Africa honors young scientist for infectious disease work
PULLMAN, Wash. – The African Academy of Sciences (AAS) this week recognized Washington State University’s Thumbi Mwangi as one of 22 early career scientists selected to be affiliates through 2021.
A clinical assistant professor in the Paul G. Allen School for Global Animal Health, Mwangi coordinates research and educational activities of the school’s East Africa program. Learn more about him at http://globalhealth.wsu.edu/Our-Team/faculty/samuel-thumbi-mwangi.
“Dr. Mwangi has had a major impact in infectious disease research and in ensuring that research is translated into policy,” said Guy Palmer, senior director of global health in the Allen School. “He has played a key role in extending WSU’s global impact through developing truly collaborative partnerships with the Kenya Medical Research Institute (KEMRI) and the University of Nairobi. These partnerships are required for health impact and reflect WSU’s global commitment.”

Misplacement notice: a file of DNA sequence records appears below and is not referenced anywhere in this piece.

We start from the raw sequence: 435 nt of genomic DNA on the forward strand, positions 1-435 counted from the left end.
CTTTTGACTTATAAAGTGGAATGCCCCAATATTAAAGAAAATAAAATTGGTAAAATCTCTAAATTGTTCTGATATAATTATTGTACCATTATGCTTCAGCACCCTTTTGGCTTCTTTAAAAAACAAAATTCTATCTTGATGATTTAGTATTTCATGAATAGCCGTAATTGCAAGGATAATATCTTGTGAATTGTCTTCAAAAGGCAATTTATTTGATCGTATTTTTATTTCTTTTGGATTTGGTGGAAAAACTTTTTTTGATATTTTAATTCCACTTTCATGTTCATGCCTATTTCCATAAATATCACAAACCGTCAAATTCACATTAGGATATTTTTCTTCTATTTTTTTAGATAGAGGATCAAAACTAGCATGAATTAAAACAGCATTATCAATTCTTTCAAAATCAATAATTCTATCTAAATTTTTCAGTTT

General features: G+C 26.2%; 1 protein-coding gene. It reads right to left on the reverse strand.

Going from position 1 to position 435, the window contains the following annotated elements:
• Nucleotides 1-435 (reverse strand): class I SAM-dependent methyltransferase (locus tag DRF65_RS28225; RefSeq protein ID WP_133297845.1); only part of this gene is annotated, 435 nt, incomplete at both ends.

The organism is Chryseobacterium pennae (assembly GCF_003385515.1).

Because Africa loses an average of about 20,000 professionals a year to countries outside the continent due to lack of infrastructure and opportunities, AAS provides affiliates with mentoring from senior scientists. It promotes opportunities for the young scholars to attend conferences, workshops and other activities to improve their skills in research proposal development and grant writing so they can win funding, improve their publication records and ensure that their research impacts their communities.
Learn more about the new affiliates at http://aasciences.ac.ke/updates/news/aas-affiliates-20172021/. Learn more about the AAS at http://aasciences.ac.ke/about/about-us/about-the-aas/.